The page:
Norman Geras:

One method of defining human nature is – more or less empirically – as constituted by those characteristics which human beings share in common. On this basis, reading good fiction can’t be one of the constituents of human nature, given how many members of the human species haven’t read Proust, Tolstoy, F. Scott Fitzgerald or whoever else it might be.

A conception of human nature can, on the other hand, be an openly normative one, containing an ideal of how to live well. As part of such a conception one might commend reading as making us human or more human. But it is important to note, then, that this is precisely an ideal, held by some people and not by others. It doesn’t oblige anybody. For my own part, I think the locution is regrettable that suggests that non-readers aren’t as human as readers.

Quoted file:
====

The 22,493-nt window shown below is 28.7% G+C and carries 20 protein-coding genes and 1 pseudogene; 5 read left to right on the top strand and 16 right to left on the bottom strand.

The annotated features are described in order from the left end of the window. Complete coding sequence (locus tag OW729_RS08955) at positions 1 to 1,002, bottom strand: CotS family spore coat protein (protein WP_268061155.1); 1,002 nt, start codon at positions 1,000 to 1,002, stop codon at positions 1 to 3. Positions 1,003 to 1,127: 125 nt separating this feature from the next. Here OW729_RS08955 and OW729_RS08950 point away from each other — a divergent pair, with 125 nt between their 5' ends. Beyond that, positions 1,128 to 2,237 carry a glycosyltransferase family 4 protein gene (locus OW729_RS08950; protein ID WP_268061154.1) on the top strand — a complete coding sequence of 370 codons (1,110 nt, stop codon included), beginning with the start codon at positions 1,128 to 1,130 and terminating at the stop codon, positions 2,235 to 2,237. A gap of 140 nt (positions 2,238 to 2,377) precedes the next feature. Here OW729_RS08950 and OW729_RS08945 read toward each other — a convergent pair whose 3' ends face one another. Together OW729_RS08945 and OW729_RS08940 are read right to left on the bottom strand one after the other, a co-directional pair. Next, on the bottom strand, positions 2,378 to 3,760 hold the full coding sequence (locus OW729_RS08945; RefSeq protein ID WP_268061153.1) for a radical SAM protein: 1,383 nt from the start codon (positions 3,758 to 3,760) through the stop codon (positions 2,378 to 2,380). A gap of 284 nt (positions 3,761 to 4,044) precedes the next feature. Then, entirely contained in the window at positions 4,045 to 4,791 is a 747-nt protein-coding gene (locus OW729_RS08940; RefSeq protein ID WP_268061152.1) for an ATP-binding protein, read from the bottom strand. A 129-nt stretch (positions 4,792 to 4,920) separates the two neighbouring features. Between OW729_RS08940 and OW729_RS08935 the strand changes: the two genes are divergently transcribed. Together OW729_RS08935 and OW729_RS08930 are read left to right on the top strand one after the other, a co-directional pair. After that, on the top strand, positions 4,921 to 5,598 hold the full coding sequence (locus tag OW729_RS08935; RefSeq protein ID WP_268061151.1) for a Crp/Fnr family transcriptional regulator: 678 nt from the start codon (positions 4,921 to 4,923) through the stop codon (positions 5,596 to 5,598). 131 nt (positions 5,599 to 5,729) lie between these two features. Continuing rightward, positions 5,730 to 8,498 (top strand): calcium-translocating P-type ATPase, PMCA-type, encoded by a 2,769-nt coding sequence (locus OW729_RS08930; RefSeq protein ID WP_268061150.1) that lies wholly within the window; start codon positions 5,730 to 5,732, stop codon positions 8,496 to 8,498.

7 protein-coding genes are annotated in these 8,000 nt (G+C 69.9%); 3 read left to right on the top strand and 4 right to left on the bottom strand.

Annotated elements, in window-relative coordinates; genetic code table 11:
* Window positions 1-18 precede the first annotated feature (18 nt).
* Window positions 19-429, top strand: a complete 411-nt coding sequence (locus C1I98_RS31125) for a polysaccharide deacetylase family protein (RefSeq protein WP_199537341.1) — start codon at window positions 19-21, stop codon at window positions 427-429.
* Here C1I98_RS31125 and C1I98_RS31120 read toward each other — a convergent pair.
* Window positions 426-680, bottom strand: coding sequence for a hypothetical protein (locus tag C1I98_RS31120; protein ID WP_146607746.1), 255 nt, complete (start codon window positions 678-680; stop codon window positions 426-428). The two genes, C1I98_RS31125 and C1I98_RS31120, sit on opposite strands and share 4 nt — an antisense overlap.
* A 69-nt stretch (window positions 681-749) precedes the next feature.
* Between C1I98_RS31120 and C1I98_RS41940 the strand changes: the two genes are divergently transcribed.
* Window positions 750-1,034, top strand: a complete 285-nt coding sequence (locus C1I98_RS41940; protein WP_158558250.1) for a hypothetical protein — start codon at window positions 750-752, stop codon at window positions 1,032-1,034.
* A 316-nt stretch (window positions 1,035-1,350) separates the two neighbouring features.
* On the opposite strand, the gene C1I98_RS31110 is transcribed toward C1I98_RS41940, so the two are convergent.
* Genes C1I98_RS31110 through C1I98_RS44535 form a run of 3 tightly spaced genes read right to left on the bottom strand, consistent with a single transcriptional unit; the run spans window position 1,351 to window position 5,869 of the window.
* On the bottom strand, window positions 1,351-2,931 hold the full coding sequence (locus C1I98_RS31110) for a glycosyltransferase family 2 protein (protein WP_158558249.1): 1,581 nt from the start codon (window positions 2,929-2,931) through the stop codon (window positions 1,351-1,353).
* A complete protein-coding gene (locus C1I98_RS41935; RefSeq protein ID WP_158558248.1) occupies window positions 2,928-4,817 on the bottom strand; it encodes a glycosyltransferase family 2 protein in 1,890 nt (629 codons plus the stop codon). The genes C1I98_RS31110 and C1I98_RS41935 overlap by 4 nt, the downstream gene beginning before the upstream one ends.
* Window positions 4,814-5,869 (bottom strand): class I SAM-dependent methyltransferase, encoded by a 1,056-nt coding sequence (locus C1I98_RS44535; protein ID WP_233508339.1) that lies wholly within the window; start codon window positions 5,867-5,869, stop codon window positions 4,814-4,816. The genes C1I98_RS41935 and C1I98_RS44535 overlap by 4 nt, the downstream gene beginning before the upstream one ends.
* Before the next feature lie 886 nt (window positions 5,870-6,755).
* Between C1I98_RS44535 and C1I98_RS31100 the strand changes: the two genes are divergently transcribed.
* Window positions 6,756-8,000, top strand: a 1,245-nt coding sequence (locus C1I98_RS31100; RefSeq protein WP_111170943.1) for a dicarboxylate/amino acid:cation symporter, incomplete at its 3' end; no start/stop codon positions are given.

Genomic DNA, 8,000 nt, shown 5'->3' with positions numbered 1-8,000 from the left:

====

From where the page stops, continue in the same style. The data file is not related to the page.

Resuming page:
Along those same lines, John Gray quipped that it was strange to see those who call themselves “humanists” spending so much time denigrating what is possibly the defining human activity, religious worship. Do you really love “humanity” just as it is, or do you only love the idea of it, what you imagine to be the potential of it? There’s a busybody continuum ranging from mildly annoying to truly dangerous, and while proselytizing book lovers are obviously harmless, it’s interesting to see how minor preferences are so quickly and easily shaded with moralistic colors. However, vicarious experience is merely an increased, intensified version of what’s already there in the reader’s head, good and bad.

As a general rule, I have no great affection for my fellow hairless apes, individually or collectively, but rather than seek to impose my particular vision of the good life on as many of them as possible in the hope of making the world more to my liking, I’d rather spend my time creating that world in miniature and let the rest go about their folly.